An initial public offering may be partially a reflection of the private-equity investors’ expectation to cash out — and the fact that Duckhorn has grown so much under the new investment in recent years that it is unlikely to find a buyer in the private sector, according to Zepponi.

“With Duckhorn, they have become so successful that they have outgrown their natural buyer pool,” he said. “At some level, you get so profitable that even the people who would want to buy you wouldn’t pay the fair market price.”

Whereas the stories of the past winery offerings feel immensely sentimental — beloved winery loses its soul — the tone for Vintage Wine Estates and Duckhorn is much more pragmatic. Private equity, acquisition capital, sales growth: It doesn’t exactly constitute the romantic Wine Country narrative that some drinkers love to hear, but it’s evidence, for better or worse, that the California wine industry has grown more business-savvy over the past 20 years.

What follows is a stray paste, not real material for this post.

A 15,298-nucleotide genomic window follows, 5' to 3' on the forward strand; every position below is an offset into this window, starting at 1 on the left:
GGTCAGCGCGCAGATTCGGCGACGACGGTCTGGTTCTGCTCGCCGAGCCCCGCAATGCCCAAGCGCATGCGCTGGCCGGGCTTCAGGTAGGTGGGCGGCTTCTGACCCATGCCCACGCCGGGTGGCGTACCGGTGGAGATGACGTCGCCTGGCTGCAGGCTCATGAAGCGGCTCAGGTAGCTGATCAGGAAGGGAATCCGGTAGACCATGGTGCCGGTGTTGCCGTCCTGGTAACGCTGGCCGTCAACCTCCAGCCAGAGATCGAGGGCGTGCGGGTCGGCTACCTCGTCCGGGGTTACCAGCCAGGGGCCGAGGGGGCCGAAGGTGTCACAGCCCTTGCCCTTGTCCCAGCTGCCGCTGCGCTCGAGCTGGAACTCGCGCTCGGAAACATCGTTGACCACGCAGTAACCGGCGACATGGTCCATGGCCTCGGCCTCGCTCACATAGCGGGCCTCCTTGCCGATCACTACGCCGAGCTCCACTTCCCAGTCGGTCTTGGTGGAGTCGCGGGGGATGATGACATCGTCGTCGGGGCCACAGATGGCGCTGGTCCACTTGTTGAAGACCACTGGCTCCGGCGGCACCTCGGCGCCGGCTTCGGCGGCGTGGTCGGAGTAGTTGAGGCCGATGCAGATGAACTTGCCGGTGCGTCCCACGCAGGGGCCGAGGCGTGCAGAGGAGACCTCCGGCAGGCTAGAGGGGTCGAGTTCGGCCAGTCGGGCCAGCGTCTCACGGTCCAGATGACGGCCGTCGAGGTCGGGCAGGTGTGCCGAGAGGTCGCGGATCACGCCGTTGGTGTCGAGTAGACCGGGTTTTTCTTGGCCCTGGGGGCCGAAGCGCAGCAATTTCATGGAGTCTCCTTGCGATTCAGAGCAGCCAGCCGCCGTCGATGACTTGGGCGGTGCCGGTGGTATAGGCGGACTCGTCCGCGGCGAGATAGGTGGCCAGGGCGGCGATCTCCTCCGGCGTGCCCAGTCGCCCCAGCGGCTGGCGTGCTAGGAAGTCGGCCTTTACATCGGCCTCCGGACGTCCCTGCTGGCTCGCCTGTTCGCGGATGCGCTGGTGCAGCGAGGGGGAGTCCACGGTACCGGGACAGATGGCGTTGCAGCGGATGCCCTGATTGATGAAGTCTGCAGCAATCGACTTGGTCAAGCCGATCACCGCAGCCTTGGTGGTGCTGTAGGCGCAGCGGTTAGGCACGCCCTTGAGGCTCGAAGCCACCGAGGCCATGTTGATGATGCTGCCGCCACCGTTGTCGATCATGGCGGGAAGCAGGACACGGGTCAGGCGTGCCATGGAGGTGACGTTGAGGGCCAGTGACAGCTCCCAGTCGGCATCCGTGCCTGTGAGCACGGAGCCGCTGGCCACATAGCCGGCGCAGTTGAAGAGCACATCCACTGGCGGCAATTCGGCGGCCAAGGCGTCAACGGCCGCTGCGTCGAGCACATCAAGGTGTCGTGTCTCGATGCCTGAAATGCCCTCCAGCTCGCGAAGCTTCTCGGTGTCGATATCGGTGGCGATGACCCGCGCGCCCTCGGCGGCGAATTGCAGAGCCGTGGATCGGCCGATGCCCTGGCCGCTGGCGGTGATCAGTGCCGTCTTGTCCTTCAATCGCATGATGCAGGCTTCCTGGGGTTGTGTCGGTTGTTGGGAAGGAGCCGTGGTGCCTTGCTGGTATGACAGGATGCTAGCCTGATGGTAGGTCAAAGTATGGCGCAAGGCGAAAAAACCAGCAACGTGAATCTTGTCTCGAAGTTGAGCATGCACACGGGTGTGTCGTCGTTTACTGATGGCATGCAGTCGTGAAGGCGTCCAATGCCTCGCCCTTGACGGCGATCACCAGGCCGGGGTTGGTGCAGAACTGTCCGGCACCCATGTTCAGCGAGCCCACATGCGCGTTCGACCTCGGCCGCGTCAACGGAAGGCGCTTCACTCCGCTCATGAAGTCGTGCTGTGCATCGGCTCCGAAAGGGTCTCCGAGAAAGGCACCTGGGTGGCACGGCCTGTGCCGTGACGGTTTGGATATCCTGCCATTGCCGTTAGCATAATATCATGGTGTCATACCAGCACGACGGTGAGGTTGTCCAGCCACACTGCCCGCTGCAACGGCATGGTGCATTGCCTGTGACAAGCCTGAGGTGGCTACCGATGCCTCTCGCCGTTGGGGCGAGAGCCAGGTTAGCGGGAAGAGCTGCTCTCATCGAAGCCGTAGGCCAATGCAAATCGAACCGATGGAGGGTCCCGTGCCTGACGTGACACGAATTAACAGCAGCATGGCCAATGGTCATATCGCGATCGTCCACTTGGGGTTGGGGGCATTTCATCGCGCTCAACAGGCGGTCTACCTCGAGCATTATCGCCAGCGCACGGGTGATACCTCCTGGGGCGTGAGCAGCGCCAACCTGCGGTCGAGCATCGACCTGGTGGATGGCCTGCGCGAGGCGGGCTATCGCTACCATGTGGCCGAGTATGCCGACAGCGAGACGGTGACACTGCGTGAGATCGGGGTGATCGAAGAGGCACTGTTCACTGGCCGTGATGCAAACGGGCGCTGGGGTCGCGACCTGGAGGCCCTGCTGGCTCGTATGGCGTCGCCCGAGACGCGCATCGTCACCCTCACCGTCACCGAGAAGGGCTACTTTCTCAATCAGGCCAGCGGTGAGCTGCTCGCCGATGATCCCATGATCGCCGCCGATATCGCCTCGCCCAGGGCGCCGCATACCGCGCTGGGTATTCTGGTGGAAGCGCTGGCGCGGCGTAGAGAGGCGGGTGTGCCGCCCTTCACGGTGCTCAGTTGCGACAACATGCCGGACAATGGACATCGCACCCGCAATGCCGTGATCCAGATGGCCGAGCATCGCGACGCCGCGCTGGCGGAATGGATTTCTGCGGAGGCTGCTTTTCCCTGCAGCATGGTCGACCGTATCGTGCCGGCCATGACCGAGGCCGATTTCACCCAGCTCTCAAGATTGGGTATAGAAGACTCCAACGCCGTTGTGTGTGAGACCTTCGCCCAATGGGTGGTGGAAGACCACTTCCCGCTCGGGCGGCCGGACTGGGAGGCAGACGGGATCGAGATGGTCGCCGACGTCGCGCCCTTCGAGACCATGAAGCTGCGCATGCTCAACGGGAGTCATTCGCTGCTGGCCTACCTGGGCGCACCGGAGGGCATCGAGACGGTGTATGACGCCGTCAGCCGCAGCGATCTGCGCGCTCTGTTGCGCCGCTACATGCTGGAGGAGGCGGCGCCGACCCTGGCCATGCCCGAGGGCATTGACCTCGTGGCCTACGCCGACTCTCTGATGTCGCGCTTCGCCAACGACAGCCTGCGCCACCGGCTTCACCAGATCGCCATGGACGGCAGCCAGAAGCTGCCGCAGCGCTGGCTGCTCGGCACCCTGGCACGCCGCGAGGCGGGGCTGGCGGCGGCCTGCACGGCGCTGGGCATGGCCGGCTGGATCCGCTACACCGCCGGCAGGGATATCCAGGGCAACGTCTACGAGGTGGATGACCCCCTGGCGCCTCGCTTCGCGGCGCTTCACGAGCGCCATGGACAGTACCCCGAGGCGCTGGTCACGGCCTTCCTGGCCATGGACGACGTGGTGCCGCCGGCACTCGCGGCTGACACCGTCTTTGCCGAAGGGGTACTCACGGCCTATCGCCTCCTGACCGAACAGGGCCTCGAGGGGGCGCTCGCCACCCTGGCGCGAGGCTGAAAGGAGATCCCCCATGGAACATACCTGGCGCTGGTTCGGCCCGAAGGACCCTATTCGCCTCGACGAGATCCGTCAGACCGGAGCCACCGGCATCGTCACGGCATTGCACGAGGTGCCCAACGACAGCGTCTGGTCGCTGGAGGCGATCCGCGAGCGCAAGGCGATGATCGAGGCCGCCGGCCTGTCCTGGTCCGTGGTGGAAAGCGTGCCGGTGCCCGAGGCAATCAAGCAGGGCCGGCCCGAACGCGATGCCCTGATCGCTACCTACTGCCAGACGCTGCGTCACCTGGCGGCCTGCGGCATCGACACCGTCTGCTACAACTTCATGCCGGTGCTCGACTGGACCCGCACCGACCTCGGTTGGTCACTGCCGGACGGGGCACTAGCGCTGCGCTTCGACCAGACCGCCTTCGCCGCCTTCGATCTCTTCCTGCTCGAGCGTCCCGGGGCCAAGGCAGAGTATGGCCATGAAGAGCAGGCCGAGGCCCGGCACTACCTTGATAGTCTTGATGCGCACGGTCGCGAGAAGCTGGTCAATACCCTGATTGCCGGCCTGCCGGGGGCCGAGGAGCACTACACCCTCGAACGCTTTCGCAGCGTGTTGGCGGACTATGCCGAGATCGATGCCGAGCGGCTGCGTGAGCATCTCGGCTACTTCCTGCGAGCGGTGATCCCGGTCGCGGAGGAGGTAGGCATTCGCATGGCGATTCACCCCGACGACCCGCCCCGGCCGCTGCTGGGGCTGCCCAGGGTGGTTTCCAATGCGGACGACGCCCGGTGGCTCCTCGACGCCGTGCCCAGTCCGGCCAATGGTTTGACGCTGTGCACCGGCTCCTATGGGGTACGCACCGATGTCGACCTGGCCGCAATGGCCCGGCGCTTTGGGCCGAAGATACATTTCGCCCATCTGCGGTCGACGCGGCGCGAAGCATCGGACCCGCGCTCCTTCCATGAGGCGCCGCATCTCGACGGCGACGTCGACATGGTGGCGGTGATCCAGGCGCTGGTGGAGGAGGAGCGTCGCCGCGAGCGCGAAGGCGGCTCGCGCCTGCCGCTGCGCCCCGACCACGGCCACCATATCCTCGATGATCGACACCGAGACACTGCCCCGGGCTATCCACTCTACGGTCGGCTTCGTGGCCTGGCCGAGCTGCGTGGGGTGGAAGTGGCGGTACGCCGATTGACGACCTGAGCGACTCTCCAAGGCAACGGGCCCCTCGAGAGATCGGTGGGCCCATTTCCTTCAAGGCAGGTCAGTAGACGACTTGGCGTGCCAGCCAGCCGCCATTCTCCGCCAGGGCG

Joel Peterson stands in an open-top redwood tank used to make wine stored in a warehouse in Sonoma in 2016.

Joel Peterson stands in an open-top redwood tank used to make wine stored in a warehouse in Sonoma in 2016.

Connor Radnovich / The Chronicle 2016

To Zepponi, it’s healthy for the wine industry to engage with the public markets, to answer to new levels of business acumen. It shows a natural maturing of an industry that, pre-Prohibition history notwithstanding, is only about 50 years old.

“These two candidates run their company more in a corporate fashion than in a private family business fashion,” Zepponi said. “Going public won’t be that much of a shock. That makes them well suited to going public.”

Visitors walk through Robert Mondavi Winery in Napa in 2017.

Visitors walk through Robert Mondavi Winery in Napa in 2017.

James Tensuan / Special to The Chronicle 2017

Still, for wineries, unlike many other types of businesses, some of those tensions between the economics and the control will always remain, no matter how corporate they become. The product will still take years to make, will still be subject to the whims of meteorology. However poor their returns in the short term, it will still require investment in land — in vineyards.